One Last Thing

“But if the while I think on thee, dear friend,

All losses are restored and sorrows end.”

 

March 2, 2016

 

A dog died today. The house is empty, hollowed out. The force that filled the rooms with movement, the simple knowledge of breath, is absent. Not Death per se, too dramatic. More a gap in the air where a warm pulse used to be. Gentle diminishing like a note of music, once sounded fades in the ear. The up and down that disturbed his fur, the whorl of browns, not one color but all shades of gold, amber, fox, white to gray, burnt toast with butter. A coat fit for a prince.

 

These colors rose up and down beneath my hand, the flutter of his heart slowed to a faint perceptible close. Soft, soft and then still.

 

Color drained from the inside of his ears. Went from pink to white so fast. That was shocking, the sudden loss of pink. His dark eyes fixed on nothing. Odd how the sightless look is clear to one who sees.

 

The pulse that filled the rooms of my house was pulled out the door on the wind that took him. Delicate and quiet. Not a storm but a floating breeze that went to the sunny blue porch and then into the sky. He became this beautiful day.

 

I remember the birds sang. Like idiots they sing, over and the over, the same song, as if they’re just trying to get it right. Or they can’t remember how it ends. They had no idea why they sang. They didn’t know that Lance, grand and glorious, poet, philosopher, Prince of the Bayou died today. Yet the birds’ voices, lyrical and daft, decorating the trees, seemed to carry him into the limitless sky.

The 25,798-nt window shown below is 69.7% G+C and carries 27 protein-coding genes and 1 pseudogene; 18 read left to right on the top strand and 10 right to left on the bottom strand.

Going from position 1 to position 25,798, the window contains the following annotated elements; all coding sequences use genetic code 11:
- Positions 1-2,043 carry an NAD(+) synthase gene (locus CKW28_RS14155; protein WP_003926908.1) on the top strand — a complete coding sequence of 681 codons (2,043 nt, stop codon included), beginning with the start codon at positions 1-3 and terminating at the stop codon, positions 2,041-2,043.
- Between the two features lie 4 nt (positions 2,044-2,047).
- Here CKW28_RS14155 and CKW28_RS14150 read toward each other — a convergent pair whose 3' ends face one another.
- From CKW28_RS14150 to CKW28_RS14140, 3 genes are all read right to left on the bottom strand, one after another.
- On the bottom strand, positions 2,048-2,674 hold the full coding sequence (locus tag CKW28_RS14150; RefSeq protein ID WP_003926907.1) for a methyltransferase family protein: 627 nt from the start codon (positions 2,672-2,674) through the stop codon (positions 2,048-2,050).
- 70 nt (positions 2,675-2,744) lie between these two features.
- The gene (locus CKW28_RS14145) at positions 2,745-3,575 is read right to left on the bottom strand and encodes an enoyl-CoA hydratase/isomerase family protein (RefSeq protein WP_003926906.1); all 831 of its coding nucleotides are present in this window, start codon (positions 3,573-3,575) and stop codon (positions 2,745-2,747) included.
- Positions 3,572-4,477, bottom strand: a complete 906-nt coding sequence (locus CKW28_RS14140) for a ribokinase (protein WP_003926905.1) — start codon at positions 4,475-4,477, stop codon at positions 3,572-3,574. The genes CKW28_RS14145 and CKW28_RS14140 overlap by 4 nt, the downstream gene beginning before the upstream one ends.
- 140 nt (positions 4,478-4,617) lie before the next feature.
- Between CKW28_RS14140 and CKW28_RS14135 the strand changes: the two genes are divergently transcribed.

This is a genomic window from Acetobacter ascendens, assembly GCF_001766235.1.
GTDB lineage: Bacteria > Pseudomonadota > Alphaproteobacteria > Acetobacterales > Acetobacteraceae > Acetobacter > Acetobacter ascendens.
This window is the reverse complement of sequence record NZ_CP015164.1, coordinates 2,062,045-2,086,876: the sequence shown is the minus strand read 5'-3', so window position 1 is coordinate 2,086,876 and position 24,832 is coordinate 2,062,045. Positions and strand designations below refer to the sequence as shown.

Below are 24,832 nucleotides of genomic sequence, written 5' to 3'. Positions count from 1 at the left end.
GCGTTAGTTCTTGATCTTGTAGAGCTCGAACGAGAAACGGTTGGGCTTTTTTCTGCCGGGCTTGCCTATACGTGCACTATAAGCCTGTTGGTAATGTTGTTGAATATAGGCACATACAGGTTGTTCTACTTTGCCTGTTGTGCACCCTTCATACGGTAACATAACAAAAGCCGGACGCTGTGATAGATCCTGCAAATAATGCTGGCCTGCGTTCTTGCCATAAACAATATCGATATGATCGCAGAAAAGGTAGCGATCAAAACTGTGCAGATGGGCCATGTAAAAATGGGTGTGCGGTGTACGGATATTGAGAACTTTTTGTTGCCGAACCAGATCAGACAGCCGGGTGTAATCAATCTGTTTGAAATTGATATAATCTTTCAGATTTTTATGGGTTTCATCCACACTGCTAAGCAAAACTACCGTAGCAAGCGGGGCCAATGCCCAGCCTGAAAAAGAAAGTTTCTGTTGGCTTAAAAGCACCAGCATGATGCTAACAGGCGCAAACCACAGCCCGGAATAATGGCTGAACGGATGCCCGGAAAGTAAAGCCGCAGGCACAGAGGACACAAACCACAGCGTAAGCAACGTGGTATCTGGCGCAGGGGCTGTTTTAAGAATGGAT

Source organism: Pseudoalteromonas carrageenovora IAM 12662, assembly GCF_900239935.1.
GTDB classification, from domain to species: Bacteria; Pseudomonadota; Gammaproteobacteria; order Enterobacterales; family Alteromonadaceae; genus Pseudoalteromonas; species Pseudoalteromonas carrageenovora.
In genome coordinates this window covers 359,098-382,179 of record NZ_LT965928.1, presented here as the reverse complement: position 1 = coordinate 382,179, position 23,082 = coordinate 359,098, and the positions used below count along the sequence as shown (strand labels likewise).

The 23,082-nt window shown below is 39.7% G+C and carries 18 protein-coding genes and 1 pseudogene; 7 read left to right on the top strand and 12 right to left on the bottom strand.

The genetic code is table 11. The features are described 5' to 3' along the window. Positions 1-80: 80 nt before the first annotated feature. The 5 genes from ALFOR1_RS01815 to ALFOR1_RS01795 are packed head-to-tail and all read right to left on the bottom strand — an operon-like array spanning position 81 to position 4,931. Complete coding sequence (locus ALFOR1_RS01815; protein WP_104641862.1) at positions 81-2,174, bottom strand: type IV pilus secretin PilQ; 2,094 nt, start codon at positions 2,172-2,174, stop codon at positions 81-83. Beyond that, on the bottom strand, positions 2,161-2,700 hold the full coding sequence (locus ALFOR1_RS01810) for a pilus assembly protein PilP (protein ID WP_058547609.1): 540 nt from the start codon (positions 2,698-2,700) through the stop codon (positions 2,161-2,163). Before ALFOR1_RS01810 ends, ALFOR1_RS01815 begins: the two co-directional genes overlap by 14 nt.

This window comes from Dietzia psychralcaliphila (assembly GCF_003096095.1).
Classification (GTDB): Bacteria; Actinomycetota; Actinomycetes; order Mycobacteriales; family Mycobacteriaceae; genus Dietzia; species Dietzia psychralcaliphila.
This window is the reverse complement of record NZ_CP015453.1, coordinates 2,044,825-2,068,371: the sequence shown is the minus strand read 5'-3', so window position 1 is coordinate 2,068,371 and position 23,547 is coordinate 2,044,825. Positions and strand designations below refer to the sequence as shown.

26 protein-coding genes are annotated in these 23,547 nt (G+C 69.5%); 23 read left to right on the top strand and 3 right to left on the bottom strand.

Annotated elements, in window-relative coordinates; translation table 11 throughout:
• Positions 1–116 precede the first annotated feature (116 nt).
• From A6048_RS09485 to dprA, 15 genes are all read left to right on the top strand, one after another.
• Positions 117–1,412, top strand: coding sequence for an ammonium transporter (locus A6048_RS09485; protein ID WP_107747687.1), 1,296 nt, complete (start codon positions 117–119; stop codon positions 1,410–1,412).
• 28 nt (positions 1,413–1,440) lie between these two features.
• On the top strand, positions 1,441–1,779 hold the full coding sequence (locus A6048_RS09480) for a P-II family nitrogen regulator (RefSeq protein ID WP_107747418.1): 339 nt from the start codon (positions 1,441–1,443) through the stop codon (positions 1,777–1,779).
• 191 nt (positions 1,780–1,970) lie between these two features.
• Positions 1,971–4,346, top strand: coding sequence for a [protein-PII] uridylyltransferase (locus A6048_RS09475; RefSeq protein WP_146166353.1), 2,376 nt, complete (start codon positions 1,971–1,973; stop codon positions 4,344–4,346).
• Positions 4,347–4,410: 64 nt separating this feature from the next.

For days now, my ears have been picking up the distant call of seagulls, whenever there is a lull in the domestic choir of chirping like tatted lace around my house. Far into the upper reaches of the air, floats down the raw, harsh complaints of those white trash seagulls. The sound breaks the lace, intrudes on my orderly home.

 

Always a contest between aesthetics and aggression. The local birds, let’s face it, are not much more than pretty. While the seagulls sound like warriors. Or real estate agents. They are vulgar, ravenous, canny, amoral. Survivors. Spiraling way above the rest of us, seagulls take the long view on things.

 

It’s a contest between the Choir of Poets and the Real Estate Agents. I know who will win. And I know who will survive.

 

 

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